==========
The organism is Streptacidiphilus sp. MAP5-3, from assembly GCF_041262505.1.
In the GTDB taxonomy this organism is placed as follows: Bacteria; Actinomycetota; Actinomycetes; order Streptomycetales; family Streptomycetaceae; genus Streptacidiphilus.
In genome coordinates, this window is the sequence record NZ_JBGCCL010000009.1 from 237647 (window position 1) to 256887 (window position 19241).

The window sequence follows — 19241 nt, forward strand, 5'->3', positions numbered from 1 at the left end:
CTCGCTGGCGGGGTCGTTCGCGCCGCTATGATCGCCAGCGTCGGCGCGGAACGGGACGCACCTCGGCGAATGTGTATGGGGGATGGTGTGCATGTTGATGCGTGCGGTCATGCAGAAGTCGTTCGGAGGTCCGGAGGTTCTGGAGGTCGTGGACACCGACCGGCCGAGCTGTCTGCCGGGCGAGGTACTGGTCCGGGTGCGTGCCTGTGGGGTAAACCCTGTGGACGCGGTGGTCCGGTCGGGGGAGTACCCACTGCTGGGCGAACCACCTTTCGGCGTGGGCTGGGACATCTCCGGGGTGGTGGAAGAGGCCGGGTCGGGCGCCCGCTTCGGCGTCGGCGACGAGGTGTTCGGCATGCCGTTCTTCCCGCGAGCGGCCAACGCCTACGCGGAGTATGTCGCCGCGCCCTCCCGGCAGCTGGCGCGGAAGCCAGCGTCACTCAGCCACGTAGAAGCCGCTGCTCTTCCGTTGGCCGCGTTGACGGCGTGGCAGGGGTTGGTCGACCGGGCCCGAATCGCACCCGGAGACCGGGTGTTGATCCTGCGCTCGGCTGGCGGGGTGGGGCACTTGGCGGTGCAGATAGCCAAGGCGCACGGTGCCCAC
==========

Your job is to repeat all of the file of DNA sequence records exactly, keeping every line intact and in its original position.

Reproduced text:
The organism is Streptacidiphilus sp. MAP5-3, from assembly GCF_041262505.1.
In the GTDB taxonomy this organism is placed as follows: Bacteria; Actinomycetota; Actinomycetes; order Streptomycetales; family Streptomycetaceae; genus Streptacidiphilus.
In genome coordinates, this window is the sequence record NZ_JBGCCL010000009.1 from 237647 (window position 1) to 256887 (window position 19241).

The window sequence follows — 19241 nt, forward strand, 5'->3', positions numbered from 1 at the left end:
CTCGCTGGCGGGGTCGTTCGCGCCGCTATGATCGCCAGCGTCGGCGCGGAACGGGACGCACCTCGGCGAATGTGTATGGGGGATGGTGTGCATGTTGATGCGTGCGGTCATGCAGAAGTCGTTCGGAGGTCCGGAGGTTCTGGAGGTCGTGGACACCGACCGGCCGAGCTGTCTGCCGGGCGAGGTACTGGTCCGGGTGCGTGCCTGTGGGGTAAACCCTGTGGACGCGGTGGTCCGGTCGGGGGAGTACCCACTGCTGGGCGAACCACCTTTCGGCGTGGGCTGGGACATCTCCGGGGTGGTGGAAGAGGCCGGGTCGGGCGCCCGCTTCGGCGTCGGCGACGAGGTGTTCGGCATGCCGTTCTTCCCGCGAGCGGCCAACGCCTACGCGGAGTATGTCGCCGCGCCCTCCCGGCAGCTGGCGCGGAAGCCAGCGTCACTCAGCCACGTAGAAGCCGCTGCTCTTCCGTTGGCCGCGTTGACGGCGTGGCAGGGGTTGGTCGACCGGGCCCGAATCGCACCCGGAGACCGGGTGTTGATCCTGCGCTCGGCTGGCGGGGTGGGGCACTTGGCGGTGCAGATAGCCAAGGCGCACGGTGCCCAC